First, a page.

I say no.
Over the years, the invitations extended have declined.
I’m OK with that. The folks who care and who matter to me most figure out ways to stay in touch and connected. They get it and their thoughtfulness and kindness inspire.
I am a homebody, an introvert.
I can do the whole social scene and I navigate it well. I’ve even been labeled outgoing (which is true) and an extrovert (which is totally false).
Outgoing as I may be, the social scene drains me.
I get my fill very quickly, and then I need the quiet . . . and I wanna go to bed as early as isn’t ridiculously possible.
I need quiet that is now hard to come by, even in my own home.
I have three small children and they have no volume control. They also hate all things sleep.
Now I say no more than I ever have before.
Without the quiet and rest to recharge, I never fully regroup and the notion of entertaining or going somewhere and making small talk does nothing to inspire my excitement.
Everything at this juncture feels like work, requiring energy and brain power I just don’t have.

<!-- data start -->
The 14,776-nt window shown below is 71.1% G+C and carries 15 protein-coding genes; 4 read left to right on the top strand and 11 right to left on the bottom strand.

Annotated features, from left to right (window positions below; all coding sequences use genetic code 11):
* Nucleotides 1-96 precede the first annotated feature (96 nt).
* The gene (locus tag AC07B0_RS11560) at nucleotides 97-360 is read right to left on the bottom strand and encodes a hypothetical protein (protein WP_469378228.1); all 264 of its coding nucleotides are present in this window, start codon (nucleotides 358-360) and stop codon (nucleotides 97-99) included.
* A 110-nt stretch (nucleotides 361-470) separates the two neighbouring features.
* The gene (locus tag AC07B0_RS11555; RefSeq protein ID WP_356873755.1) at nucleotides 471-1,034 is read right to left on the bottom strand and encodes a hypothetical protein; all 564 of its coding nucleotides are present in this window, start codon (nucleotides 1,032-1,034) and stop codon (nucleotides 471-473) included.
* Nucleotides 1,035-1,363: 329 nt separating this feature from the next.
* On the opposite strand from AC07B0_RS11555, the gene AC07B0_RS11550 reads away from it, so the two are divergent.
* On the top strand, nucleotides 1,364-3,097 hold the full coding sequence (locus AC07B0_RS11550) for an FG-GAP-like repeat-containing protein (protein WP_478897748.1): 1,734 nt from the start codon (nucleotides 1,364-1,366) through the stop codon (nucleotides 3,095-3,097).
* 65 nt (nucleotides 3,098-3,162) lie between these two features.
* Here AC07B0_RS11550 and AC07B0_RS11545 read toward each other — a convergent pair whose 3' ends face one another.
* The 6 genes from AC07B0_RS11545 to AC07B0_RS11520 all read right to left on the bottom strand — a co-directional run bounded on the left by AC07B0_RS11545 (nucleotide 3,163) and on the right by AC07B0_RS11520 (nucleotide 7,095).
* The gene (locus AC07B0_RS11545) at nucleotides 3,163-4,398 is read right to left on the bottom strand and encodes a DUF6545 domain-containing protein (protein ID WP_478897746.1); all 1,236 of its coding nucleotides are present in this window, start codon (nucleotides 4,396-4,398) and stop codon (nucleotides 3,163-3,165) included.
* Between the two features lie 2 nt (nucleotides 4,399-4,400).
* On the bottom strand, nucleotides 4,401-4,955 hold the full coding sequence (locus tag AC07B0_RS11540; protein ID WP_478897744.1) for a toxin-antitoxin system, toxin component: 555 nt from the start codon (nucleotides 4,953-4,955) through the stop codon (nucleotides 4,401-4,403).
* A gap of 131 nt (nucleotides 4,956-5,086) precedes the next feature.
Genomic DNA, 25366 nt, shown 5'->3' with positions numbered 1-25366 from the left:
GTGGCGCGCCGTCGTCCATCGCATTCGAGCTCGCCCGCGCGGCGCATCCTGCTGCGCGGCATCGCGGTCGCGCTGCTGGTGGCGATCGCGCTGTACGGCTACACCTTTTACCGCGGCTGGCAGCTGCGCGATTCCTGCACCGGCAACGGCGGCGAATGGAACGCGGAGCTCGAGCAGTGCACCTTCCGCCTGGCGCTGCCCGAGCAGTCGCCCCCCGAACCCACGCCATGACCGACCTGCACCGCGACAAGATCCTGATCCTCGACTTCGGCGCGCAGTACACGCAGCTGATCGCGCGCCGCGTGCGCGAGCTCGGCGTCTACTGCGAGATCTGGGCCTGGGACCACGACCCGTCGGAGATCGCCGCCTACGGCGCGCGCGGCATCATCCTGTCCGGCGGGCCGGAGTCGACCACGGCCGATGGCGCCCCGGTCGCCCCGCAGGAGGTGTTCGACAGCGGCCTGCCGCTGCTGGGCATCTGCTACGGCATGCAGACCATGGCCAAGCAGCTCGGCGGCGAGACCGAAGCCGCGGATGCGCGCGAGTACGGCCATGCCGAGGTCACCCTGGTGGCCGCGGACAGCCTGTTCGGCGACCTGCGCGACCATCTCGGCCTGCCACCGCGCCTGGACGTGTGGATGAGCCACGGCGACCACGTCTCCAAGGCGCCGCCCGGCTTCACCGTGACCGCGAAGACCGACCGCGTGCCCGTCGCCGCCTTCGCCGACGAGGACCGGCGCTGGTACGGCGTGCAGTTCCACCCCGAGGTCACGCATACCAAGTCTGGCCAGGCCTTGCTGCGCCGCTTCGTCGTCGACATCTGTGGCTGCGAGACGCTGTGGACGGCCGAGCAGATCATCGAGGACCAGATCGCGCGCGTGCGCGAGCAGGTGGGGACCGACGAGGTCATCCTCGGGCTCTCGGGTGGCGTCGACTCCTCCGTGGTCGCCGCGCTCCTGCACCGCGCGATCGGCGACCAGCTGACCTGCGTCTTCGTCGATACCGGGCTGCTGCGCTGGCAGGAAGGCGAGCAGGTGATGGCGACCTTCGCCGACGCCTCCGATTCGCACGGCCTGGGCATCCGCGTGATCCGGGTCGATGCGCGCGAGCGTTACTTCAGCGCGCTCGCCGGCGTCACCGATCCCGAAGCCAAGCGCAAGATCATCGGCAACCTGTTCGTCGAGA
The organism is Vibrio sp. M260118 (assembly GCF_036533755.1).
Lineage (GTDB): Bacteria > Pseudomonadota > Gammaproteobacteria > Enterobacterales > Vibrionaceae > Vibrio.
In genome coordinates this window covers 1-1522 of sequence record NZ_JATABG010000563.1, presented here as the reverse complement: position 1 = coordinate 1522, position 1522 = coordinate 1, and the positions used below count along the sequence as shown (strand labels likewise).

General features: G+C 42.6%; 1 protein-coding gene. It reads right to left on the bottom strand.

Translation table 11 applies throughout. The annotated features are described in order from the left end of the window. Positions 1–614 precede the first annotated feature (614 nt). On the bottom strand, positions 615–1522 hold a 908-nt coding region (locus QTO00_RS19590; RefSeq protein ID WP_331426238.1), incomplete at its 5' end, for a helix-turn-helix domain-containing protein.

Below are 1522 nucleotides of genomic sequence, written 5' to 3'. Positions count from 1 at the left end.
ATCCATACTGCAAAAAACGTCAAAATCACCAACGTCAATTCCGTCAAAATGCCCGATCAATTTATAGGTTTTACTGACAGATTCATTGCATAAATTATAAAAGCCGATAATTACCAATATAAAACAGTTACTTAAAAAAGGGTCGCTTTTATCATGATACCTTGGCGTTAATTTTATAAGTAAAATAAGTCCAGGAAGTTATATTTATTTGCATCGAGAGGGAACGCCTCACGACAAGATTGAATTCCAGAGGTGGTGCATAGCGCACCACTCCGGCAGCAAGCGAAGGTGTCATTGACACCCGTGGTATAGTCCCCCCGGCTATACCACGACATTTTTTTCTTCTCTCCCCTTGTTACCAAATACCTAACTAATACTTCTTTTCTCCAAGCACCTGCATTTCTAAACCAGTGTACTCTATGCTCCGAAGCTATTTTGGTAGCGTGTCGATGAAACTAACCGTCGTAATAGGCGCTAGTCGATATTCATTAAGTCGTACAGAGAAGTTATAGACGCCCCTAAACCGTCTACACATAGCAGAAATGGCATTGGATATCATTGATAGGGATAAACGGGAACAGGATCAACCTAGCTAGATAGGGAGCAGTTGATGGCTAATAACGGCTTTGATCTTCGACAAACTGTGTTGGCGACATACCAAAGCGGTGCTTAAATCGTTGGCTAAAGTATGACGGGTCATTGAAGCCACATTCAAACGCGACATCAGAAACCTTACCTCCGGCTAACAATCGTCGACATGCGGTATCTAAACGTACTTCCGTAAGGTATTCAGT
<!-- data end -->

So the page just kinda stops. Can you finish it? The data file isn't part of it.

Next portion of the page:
Never mind the fact my children require a consistent schedule that’s hard to maintain when our calendar fills with stuff or that they aren’t good travelers and sleep horribly when we attempt to take them on the road.
And so I say no.
And you know what? I’m not going to feel bad about it, and I don’t owe anyone an explanation.
I’m actually quite astonished at the number of folks who feel they are owed an explanation and become downright nasty when they aren’t afforded one.
If you can’t look at our situation and have an immediate understanding of why we may need to decline an invite (or why we never invite you over), then try falling back on assuming best intent. Then, take it one step further and ask if we are OK and if there’s anything you can do to help.
In most cases, our desire to shy away is not personal. The kids need their schedule and mama just doesn’t have it in her.